# Using `autograd.functional.jacobian`/`hessian` with respect to `nn.Module` parameters

I was pretty happy to see that computation of Jacobian and Hessian matrices are now built into the new `torch.autograd.functional` API which avoids laboriously writing code using nested for loops and multiple calls to `autograd.grad`. However, I have been having a hard time understanding how to use them when the independent variables are parameters of an `nn.Module`. For example, I would like to be able to use `hessian` to compute the Hessian of a loss function w.r.t. the model’s parameters. If I don’t use an `nn.Module` I can successfully compute the Hessian using

``````import torch

x = torch.tensor([[1.0, 2.0, 3.0], [4.0, 5.0, 6.0]])
y = torch.tensor([1.0, 2.0])

def compute_z(a, b):
output = (x * a.unsqueeze(0) ** 3 + x * b.unsqueeze(0) ** 3).sum(dim=1)
z = ((output - y)**2).mean()
return z

a = torch.tensor([1.0, -1.0, 2.0], requires_grad=True)
b = torch.tensor([2.0, -2.0, -1.0], requires_grad=True)
params = (a, b)

param_names = ('a', 'b')
for d_name, d_hessians in zip(param_names, hessians):
for dd_name, dd_hessian in zip(param_names, d_hessians):
print(f'dz/d{dd_name}d{d_name} = \n{dd_hessian}\n')
``````

which works as I would expect

``````dz/dada =
tensor([[ 963.,  198.,  972.],
[ 198., -801., 1296.],
[ 972., 1296., 9108.]])

dz/dbda =
tensor([[ 612.,  792.,  243.],
[ 792., 1044.,  324.],
[3888., 5184., 1620.]])

tensor([[ 612.,  792., 3888.],
[ 792., 1044., 5184.],
[ 243.,  324., 1620.]])

dz/dbdb =
tensor([[4068., 3168.,  972.],
[3168., 2052., 1296.],
[ 972., 1296., -909.]])

``````

But when I encapsulate this within an `nn.Module` I can’t get it to work. Among other things I’ve tried

``````import torch

class Net(torch.nn.Module):
def __init__(self):
super().__init__()
self.a = torch.nn.Parameter(torch.tensor([1.0, -1.0, 2.0]))
self.b = torch.nn.Parameter(torch.tensor([2.0, -2.0, -1.0]))

def forward(self, x):
output = (x * self.a.unsqueeze(0) ** 3 + x * self.b.unsqueeze(0) ** 3).sum(dim=1)
return output

x = torch.tensor([[1.0, 2.0, 3.0], [4.0, 5.0, 6.0]])
y = torch.tensor([1.0, 2.0])
net = Net()

def compute_z(*net_parameters):
# Is there a proper way to set the parameters that works with hessian?
for p_src, p_dst in zip(net_parameters, net.parameters()):
p_dst.data = p_src.data

output = net(x)
z = ((output - y)**2).mean()
return z

# strict=True raises exception, allowing non-strict for demonstration

param_names = [n for n, _ in net.named_parameters()]
for d_name, d_hessians in zip(param_names, hessians):
for dd_name, dd_hessian in zip(param_names, d_hessians):
print(f'dz/d{dd_name}d{d_name} = \n{dd_hessian}\n')
``````

but this results in all zeros

``````dz/dada =
tensor([[0., 0., 0.],
[0., 0., 0.],
[0., 0., 0.]])

dz/dbda =
tensor([[0., 0., 0.],
[0., 0., 0.],
[0., 0., 0.]])

tensor([[0., 0., 0.],
[0., 0., 0.],
[0., 0., 0.]])

dz/dbdb =
tensor([[0., 0., 0.],
[0., 0., 0.],
[0., 0., 0.]])
``````

Could someone explain what I’m doing wrong here and if there is some way to utilize `autograd.functional.hessian` to compute the hessian w.r.t. a module’s parameters?

4 Likes

So I have a better understanding why this is failing. I think that in order to avoid side-effects when calling the `autograd.functional.jacobian` function (which is used within `hessian`), the devs decide to perform a no-op on each of the input tensors and send resulting tensor to the function. The problem with this is that all `nn.Parameters` are necessarily leaf nodes, so any attempt to assign or copy data into the network parameters within the function necessarily breaks the edge in the computation graph pointing back to the inputs. Furthermore, since the inputs sent in aren’t the same objects that were passed to `.jacobian` then you end up never including the inputs to `compute_z` in the computation graph.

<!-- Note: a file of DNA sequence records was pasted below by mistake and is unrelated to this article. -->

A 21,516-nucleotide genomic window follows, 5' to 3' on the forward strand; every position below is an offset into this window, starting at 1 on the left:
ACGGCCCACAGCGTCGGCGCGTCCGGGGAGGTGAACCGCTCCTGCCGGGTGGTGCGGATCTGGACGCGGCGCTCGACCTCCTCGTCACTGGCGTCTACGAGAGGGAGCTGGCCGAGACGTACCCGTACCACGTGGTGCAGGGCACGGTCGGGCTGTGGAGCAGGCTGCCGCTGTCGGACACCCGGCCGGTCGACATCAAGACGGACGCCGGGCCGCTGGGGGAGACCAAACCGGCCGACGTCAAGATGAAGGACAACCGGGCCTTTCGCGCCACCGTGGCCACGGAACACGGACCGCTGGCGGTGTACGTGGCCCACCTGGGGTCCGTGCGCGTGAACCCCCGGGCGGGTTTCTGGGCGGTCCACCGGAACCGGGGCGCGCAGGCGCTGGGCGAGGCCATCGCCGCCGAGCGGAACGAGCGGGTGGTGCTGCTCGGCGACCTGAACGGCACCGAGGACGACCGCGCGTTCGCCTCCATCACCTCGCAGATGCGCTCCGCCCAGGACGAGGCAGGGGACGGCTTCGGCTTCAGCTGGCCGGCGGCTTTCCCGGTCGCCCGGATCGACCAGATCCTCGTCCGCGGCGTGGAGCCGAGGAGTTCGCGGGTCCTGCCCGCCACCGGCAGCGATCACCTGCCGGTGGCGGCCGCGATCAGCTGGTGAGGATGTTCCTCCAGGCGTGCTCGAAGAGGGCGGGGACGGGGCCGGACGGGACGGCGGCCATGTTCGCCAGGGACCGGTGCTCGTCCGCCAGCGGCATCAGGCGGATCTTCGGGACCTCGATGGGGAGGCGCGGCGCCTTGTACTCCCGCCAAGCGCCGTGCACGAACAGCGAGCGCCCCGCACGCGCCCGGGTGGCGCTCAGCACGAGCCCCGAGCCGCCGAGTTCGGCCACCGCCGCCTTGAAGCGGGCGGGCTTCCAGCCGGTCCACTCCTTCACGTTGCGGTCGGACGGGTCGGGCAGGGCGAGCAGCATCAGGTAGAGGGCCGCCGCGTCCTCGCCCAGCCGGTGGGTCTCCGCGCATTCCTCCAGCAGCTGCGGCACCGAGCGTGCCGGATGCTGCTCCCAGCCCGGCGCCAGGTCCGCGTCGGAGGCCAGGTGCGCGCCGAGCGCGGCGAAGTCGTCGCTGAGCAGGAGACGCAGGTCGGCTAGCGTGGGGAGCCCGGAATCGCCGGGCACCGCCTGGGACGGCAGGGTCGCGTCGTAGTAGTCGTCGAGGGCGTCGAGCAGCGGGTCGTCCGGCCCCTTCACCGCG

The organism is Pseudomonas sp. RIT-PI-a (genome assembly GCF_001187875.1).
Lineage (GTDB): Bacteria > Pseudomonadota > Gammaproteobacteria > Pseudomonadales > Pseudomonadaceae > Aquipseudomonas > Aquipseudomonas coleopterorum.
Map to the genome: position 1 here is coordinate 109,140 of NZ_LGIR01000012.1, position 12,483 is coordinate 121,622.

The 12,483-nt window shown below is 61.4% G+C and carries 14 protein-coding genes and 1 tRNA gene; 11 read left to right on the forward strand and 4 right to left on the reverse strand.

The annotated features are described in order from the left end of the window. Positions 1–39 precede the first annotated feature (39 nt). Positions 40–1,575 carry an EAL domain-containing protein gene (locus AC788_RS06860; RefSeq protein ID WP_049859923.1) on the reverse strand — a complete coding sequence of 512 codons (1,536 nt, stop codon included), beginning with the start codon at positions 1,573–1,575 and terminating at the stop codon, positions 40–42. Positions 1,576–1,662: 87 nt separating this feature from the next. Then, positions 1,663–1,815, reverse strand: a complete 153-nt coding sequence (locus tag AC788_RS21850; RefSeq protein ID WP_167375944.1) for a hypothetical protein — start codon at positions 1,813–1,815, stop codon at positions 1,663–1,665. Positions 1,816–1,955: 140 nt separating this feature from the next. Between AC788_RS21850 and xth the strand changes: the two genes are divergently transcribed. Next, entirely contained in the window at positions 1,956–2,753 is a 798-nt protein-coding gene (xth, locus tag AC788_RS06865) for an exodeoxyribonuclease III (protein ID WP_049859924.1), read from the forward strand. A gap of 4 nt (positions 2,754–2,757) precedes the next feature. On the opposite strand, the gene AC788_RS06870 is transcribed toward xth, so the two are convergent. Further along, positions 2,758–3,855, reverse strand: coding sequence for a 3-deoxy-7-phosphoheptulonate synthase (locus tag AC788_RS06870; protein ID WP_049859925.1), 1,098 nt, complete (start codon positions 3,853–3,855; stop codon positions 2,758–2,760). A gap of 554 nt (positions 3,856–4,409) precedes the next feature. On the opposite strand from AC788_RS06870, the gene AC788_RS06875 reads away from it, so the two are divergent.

The only semi-solution I’ve found is to simply remove/comment out this line from the pytorch implementation. This just removes the no-op but unfortunately that’s obviously not viable My guess is this may also have other consequences, for example if there are multiple branching and merging paths in the computation graph then we may get the correct results?

I’m also working on this issue when calculating the influence function.
My current solution is to follow this workaround:

So I write this sample code (which works as a workaround):

``````import torch
import torch.nn as nn

_input=torch.randn(32,3)
layer = nn.Linear(3,4)
criterion=nn.CrossEntropyLoss()

weight = layer.weight

def func(weight):
del layer.weight
layer.weight=weight
return criterion(layer(_input), torch.zeros(len(_input),dtype=torch.long))

``````

The drawback of this workaround is it’s Not Safe: You have to delete the attribute `weight` in the `func` everytime, and can’t be written just before `func` for only onece. Otherwise, the hessian will all be 0.

I would appreciate if there is any more elegant way. And if not, maybe we need to think about a modification for `torch.autograd.functional.hessian`

2 Likes

I wrote a general way of doing this not safe monkey patching to substitute weights into the model. The code’s here as part of a way to call `scipy.optimize.minimize` as a PyTorch optimizer. It’s the same except for doing a deepcopy of the Module to avoid any state problems on subsequent iterations. It’s not good for efficiency.

I have encountered the same issue when computing hessian or `vhp` with respect to network parameter. Hope there’s an elegant way like `.grad`.

This heavily relies on the fact that you know the attributes `layer.weight`. This is not possible when you only have general access like `layer.parameters()`.

See NN Module functional API · Issue #49171 · pytorch/pytorch · GitHub
for a better solution, which shall be released with pytorch 1.11.

1 Like